Is it that the sound is alien to me, or that it is actually less accomplished than most of the recordings to date?  Tough to tell, but I know I’m not enjoying it, and this time there is not enough surprise or suspense to hold my attention once I realize that this isn’t something that I want to be listening to.

Next Week:  Can – Tago Mago

Owned before blogging? No.  (12 of 155 = 8%)
Heard before blogging? No.  (21 of 155 = 14%)
Recommend? No.  (129 of 155 = 83%)

[149] Kate Bush – The Kick Inside

19 Feb

Oh, that voice.  It has always been present in my life, and it has always done something to me.

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Kate Bush had a powerful effect on the boys of my generation.  Even into our 40s, my friends and I still find ourselves captivated by a Kate Bush video, a potent combination of hormones and nostalgia ensuring our complete attention.

Kate Bush was certainly a part of my childhood, her singles playing on the radio, on Top Of The Pops, on early MTV.  But The Kick Inside came out just a little too early for it to have had a great influence on my musical education – indeed I believe it was the only Kate Bush album I was not thoroughly familiar with before exploring it for the blog.  The Hounds of Love is likely my favorite, although The Red Shoes and the wonderful compilation, The Whole Story, certainly received more play over the years.

And when I was ready, finally prepared to really engage with the themes and emotions explored by Kate Bush, it was Tori Amos’ Little Earthquakes which opened my eyes, blew my mind, shaped my world.

While I was pleased to see Kate Bush on om Moon’s list, it always bothers me that it appears that she makes the cut at the expense of Tori Amos – the only mention of Tori in the hundreds and hundreds of pages of the book is as a “Next Stop” footnote to The Kick Inside.

I understand Tori claims never to have heard Kate before recording her debut album, but whether or not you believe that has little to do with the powerful effect of her raw yet still cultured musicality.

While I have little doubt that a Kate Bush album makes my top 1,000, Tori Amos makes my top 100 at the very least.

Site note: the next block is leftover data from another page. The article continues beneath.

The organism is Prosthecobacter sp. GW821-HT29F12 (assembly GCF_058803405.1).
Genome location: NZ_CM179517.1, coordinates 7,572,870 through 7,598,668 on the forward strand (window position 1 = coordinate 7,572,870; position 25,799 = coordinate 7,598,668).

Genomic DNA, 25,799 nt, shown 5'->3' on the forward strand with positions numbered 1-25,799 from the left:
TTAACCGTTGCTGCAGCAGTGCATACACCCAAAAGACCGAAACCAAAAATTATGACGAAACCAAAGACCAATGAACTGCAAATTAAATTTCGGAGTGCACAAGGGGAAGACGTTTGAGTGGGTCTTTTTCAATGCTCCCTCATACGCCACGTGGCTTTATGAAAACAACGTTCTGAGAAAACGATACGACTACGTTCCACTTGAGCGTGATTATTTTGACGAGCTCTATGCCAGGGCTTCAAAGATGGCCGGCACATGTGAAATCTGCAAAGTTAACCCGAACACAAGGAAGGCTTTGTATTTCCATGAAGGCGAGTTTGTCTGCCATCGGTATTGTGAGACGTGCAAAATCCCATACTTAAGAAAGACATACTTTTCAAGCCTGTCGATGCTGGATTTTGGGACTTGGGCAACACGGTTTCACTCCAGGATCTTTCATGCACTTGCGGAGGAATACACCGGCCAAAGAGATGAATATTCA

After taking this opportunity to rant at what appears to me a near unforgivable omission, I return to the album and the artist of the day, and find that I have many vivid and varied memories of listening to Kate Bush:

– My first love (long ago and far away away) once included “The Man With The Child In His Eyes” on a mix tape for me, as I was flying away from her, perhaps forever.  Twenty years later the song still has the power to make me blush and smile and sigh.

– I liked “Wuthering Heights” from the first time I heard it, on the radio back when I still listened to the radio, but it wasn’t until I studied the novel in High School – I devoured it while home sick one week, getting a jump on the assigned reading – that the true genius of the composition was revealed.  It sounds like the book reads, lyrical and awkward and cold.  The song always reminds me of my warm, dusty, dizzy teenaged sickbed.

– As an older teen, I would often sleepover with a couple of friends on Saturday nights, and after a few drinks, The Hounds of Love would be one of a small roster of records which would play once the lights were out and we could concentrate on the pure music on the way to sleep.  We were all terrified by the shrieking musical gymnastics of “Waking The Witch” and this fear was a delicious part of the ritual.  The strings still drag shivers down my spine today.

– I can’t hear her Christmas single, “December Will Be Magic Again” without  recalling one of my most favorite misheard lyrics:  instead of “I’ve come to sparkle the dark up” (a wonderful line in its own right), I initially heard, as did other friends, “I’ve discovered a Womble . . .”

But enough asides!  What about The Kick Inside?

The vocals are appropriately haunting and powerful, palpably intelligent and moving, every word enunciated beyond clarity, often distorted or affected in order to achieve the perfect tone.  And the lyrics are equally innovative and memorable.

Famous for her ballads, it is Bush’s uptempos which always surprise me, with her exquisitely complex rhythms, odd percussion and staccato delivery across an absurd number of octaves.  The instrumentation is all so unusual for Pop, yet perfect for the mood and timbre Bush is reaching for with each delightful track.

Once more my love of all things sax is fully indulged, with solos and flourishes, and even a song named for the instrument.

Since The Kick Inside does not sound like anything else of its time, it has aged very well – it is timeless rather than dated, not tied to the Disco or Rock sounds so associated with the popular music of 1978.

And who knows – without The Kick Inside, perhaps I never have the opportunity to hear Little Earthquakes, Into The Pink, Boys For Pele and beyond.

Next Week: William Byrd – Harpsichord Music

Owned before blogging? No.  (12 of 149 = 8%)
Heard before blogging? Yes.  (21 of 149 = 14%)
Recommend? Yes. (124 of 149 = 83%)

Kate Bush, Pop, 1970s, UK, Recommended, Memories

[147] Burning Spear – Marcus Garvey

5 Feb

I may not have much of a context for appreciating Reggae, but the metronomic rhythm and socially conscious lyrics of this 1975 recording proves to be a hugely effective primer.